The People’s Republic of China (PRC) has been ramping up its military spending to meet its stated goal of replacing the United States as the world’s preeminent superpower. Many who seek to minimize the risk compare actual dollars spent on defense in hopes of proving the risk that China poses is minimal. But the truth is, once you adjust for the cost of things, China is approaching parity with the U.S. For example, the pay for military personnel in the U.S. is 16 times higher than in China.* Yet, China’s armed forces are approximately 2.2 million, whereas the US armed forces are only 1.4 million — roughly equal with North Korea in terms of manpower.
Moreover, China has long been engaged in high-tech espionage and steals a great deal of the latest and greatest technology from the US. We have foolishly allowed their spies — posing as students or business and cultural exchanges to gain access to our technology. So we spend billions developing new technology and the Chinese regime spends comparative chump change to steal it. These cost savings allow China to spend less, while building up its military more. This is one of the reasons China now has the worlds’ largest navy with over 360 ships — dwarfing the U.S. fleet of 297 ships.
China is also clearly seeking to exploit for its advantage the recent change in administrations. President Joe Biden has long been comparatively conciliatory toward the communist regime and has often downplayed the risks China poses. Moreover, Biden’s son, Hunter, has highly lucrative business dealings with major Chinese firms with strong ties to the Chinese Communist Party — that’s how business works in China. Even if there is nothing illegal about Hunter’s business dealings, it creates a troubling conflict of interest for the White House.
It is clearly not in the interests of the U.S. to downplay the risks and pretend that China’s threat isn’t real. And China isn’t just a threat to the U.S., they are a threat to the entire world. They don’t intend to simply be a major economic and military power. They mean to rule and dominate the world with an iron fist.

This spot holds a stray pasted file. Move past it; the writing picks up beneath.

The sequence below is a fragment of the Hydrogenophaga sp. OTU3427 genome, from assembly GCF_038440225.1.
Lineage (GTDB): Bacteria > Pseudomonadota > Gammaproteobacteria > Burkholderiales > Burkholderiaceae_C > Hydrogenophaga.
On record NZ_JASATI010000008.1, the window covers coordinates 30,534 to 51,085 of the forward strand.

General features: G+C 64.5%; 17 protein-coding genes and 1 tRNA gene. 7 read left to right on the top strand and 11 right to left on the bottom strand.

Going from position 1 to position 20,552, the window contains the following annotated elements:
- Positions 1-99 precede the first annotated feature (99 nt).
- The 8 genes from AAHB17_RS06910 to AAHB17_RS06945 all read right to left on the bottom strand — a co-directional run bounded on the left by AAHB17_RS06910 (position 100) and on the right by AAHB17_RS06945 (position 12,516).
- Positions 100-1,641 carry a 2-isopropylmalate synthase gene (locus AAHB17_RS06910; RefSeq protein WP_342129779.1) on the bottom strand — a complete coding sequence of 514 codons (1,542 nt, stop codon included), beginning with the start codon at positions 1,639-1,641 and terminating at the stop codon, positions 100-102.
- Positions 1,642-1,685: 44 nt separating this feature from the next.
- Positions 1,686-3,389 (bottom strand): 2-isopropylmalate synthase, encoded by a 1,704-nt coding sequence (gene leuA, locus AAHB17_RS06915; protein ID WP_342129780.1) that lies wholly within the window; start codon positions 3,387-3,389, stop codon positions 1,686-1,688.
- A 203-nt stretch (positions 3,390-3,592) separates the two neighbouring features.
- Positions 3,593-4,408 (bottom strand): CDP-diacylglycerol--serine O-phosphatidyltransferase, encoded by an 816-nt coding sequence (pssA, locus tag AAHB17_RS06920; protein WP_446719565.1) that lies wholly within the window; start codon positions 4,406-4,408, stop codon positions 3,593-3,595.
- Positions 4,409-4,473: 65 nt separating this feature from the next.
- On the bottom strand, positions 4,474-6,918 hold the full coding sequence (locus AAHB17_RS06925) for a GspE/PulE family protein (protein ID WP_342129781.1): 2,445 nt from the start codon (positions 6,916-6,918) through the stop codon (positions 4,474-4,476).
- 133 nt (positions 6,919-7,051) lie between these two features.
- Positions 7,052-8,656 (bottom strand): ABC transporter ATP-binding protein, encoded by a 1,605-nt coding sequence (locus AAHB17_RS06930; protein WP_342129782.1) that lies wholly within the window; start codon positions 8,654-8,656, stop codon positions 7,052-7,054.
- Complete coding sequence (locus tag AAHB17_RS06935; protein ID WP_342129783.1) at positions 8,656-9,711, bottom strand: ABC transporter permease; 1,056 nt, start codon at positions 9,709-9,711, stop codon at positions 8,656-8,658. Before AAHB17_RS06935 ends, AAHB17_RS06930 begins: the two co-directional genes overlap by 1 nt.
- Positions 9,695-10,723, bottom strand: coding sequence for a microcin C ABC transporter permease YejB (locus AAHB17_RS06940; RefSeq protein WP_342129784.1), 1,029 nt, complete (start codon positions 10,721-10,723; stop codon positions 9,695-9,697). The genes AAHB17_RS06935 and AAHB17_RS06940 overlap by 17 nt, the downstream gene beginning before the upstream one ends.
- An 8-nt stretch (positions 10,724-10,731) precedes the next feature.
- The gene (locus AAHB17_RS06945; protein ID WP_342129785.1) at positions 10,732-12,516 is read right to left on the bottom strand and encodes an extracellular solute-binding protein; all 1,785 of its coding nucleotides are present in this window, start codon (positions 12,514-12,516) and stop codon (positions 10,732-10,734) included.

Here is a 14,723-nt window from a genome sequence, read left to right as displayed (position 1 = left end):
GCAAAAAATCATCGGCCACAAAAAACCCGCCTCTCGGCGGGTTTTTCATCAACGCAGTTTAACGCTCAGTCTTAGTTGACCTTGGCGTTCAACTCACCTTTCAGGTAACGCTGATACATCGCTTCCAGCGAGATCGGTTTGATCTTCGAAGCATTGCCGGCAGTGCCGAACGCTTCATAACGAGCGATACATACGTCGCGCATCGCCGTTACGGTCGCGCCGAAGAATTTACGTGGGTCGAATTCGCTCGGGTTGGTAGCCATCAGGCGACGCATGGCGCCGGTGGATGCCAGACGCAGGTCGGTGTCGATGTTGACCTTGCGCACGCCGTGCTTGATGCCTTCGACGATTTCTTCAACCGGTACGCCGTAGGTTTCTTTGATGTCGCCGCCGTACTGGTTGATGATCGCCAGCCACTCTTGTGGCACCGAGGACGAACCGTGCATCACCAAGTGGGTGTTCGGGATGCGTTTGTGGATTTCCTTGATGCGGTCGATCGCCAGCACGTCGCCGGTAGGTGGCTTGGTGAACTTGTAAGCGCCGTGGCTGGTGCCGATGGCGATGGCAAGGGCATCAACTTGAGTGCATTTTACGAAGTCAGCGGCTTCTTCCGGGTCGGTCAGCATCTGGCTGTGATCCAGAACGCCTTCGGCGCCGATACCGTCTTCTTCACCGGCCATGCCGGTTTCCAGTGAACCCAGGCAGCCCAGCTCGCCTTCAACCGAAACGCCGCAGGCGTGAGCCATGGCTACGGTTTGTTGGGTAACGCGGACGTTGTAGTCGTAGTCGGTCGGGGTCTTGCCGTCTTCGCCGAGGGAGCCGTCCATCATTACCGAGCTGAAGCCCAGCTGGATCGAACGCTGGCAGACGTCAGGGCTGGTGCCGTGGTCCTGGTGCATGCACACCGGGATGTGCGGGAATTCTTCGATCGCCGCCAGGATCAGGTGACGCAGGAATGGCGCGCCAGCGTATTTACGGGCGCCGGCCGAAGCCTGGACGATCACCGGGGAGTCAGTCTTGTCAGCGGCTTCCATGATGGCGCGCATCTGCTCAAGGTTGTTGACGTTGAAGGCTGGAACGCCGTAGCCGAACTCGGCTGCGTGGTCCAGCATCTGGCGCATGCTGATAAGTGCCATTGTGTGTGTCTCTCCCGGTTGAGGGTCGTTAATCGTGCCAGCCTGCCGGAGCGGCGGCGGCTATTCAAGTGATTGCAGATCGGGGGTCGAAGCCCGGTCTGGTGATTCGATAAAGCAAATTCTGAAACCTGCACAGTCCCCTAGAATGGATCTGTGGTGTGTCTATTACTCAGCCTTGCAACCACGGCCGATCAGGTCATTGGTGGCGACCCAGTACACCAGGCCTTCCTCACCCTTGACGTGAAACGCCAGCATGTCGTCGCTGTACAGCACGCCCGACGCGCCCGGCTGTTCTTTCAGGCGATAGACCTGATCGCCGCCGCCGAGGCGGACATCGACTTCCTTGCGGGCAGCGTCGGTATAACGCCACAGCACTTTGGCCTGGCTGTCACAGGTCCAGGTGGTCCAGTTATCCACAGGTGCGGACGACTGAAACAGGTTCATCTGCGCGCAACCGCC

If you don’t believe me, look at how China deals with those it perceives to be dissidents. Look at how it treats Hong Kong. Look at how Chinese health officials who warned of the COVID-19 virus were punished or mysteriously disappeared. Look at the death camps and “re-education camps” and how China tortures, murders and rapes the Uyghurs and other “dissidents.” If China achieves its stated goal of control and domination, it will be a brutal reign of terror and oppression.
Beyond raw military power, China also seeks economic supremacy. World shipping is an interesting case study where China seeks to dominate and is well on its way. The global trade fleet is about 41,000 ships. China builds about 1,300 new ships each year. The U.S. builds only 8. China is now the dominant player in ship building and in owning and operating and controlling ports around the globe.
The good news is that China does not, and cannot, dominate U.S. domestic shipping because the Jones Act stands in their way by requiring that ships used to transport goods between two or more American ports, must be American ships with American crews.
The Jones Act was passed shortly after World War I to ensure that the U.S. had sufficient shipping capacity, trained mariners, and a ship building and ship repairing capability necessary for our national security needs. But in the 21st Century, the Jones Act turns out to be a big help in stopping China’s attempts to dominate U.S. domestic shipping.
Imagine if there were no Jones Act, and China could simply underbid the competition and gain an economic stranglehold on the U.S. and even world shipping markets. Also imagine Chinese ships sailing up and down the 25,000 miles of inland water ways in America with spies and high tech spy equipment intercepting communications at will.
After being caught unprepared for WWI, the Jones Act seemed pretty necessary in 1920. But 101 years later in 2021, the Jones Act is even more necessary as one of many important ways America must stand up to the PRC and say, “Your oppression, aggression, and brutal domination are not welcome here!” The Jones Act may not have been written with China in mind, but it is exactly what we need to prevent their expansionism into America’s inland waterways.